Bethesda, MD -- A new
Health Policy Brief from Health Affairs and the
Robert Wood Johnson Foundation looks at efforts to improve care
transitions. These are the movements that patients make among
health care providers and settings as their needs change during
the course of illness--for example, from a hospital to a nursing
home, and sometimes back again. If these transitions aren't
carefully coordinated, they can result in harm to patients and
waste money. Researchers estimated that in 2011, poor transitions
caused between $25 and $45 billion in wasteful medical spending
through avoidable complications and unnecessary hospital readmissions.
Topics covered in the brief include:
- The causes of poor care transitions. One major
factor is the lack of communication between the hospital and
the patient's regular outpatient provider. For example, often
a hospital will not forward a patient's records back to a
primary care physician, so the doctor won't know that the
patient needs follow-up care. And patients frequently don't
understand discharge plans--such as medication instructions--given
to them at the hospital.
- Improving care transitions. The policy brief describes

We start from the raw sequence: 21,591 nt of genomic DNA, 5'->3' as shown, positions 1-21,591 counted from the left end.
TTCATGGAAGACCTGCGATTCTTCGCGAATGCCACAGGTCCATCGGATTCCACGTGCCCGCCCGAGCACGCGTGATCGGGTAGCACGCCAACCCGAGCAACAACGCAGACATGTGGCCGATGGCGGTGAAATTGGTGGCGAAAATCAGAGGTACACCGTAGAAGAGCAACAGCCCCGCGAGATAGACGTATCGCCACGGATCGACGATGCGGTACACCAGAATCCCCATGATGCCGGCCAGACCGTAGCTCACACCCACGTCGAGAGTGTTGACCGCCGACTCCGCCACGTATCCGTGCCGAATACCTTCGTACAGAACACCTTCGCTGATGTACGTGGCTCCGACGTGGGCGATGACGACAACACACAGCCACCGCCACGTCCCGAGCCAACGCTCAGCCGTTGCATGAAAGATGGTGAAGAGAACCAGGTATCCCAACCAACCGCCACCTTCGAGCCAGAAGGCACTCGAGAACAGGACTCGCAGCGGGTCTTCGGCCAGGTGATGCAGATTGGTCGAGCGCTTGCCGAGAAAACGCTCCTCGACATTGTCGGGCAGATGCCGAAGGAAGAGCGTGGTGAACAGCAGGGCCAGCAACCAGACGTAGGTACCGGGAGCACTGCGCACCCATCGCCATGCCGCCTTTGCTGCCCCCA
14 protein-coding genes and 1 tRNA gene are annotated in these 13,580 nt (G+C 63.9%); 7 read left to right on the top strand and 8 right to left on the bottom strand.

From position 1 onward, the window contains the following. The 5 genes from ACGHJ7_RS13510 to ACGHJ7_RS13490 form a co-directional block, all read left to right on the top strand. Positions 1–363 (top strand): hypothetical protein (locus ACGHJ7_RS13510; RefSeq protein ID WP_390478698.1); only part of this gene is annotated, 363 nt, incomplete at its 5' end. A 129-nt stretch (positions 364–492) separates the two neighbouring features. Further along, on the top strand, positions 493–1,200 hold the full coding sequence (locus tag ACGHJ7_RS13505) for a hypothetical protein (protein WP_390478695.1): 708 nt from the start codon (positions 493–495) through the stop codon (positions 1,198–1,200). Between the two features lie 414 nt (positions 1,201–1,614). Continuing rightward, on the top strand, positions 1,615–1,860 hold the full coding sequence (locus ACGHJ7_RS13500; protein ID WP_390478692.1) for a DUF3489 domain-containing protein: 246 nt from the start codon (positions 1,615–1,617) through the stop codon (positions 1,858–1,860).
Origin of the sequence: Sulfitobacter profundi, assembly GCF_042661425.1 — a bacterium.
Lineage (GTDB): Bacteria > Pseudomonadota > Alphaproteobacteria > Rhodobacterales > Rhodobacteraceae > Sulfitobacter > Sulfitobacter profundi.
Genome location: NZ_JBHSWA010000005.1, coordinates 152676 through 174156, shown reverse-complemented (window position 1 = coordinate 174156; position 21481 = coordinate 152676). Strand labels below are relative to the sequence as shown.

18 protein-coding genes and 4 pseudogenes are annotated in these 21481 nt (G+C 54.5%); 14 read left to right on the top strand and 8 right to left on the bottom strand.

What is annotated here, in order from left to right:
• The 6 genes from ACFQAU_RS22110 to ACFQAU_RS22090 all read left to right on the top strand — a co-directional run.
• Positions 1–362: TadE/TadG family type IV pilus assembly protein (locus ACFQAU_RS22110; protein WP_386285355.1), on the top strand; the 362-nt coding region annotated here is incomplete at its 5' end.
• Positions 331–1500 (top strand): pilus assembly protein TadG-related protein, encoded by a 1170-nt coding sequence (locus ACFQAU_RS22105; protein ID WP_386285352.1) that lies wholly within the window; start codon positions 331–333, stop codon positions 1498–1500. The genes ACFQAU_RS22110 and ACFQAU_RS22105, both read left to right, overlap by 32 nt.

several models for improving care transitions, including the
introduction of patient coaches to help patients manage medications,
schedule appointments, and respond to medical "red flags,"
including fever or shortness of breath. The Affordable Care
Act also contains a number of relevant provisions. For example,
hospitals can receive increases to their Medicare payments
if they meet or exceed performance targets for quality measures,
such as asking patients if they have the help they need at
home. And the quality metrics that must be met by accountable
care organizations to benefit financially under the Medicare
Shared Savings Program include six that pertain to care coordination,
including preventing unnecessary hospital readmissions.
- Other policy options. If such measures don't succeed
in improving care transitions, the Centers for Medicare and
Medicaid Services' statutory authority provides additional
options, including using a newly created billing code that
would enable physicians to bill for delivery of care transition
services. Other policy options include adding a care transitions
measure to Medicare's Hospital Inpatient Quality Reporting
Program and further limiting payments for certain hospital
Health Affairs is the leading journal at the intersection
of health, health care, and policy. Published by Project HOPE, the
peer-reviewed journal appears each month in print, with additional
Web First papers published periodically and health
policy briefs published twice monthly at www.healthaffairs.org.
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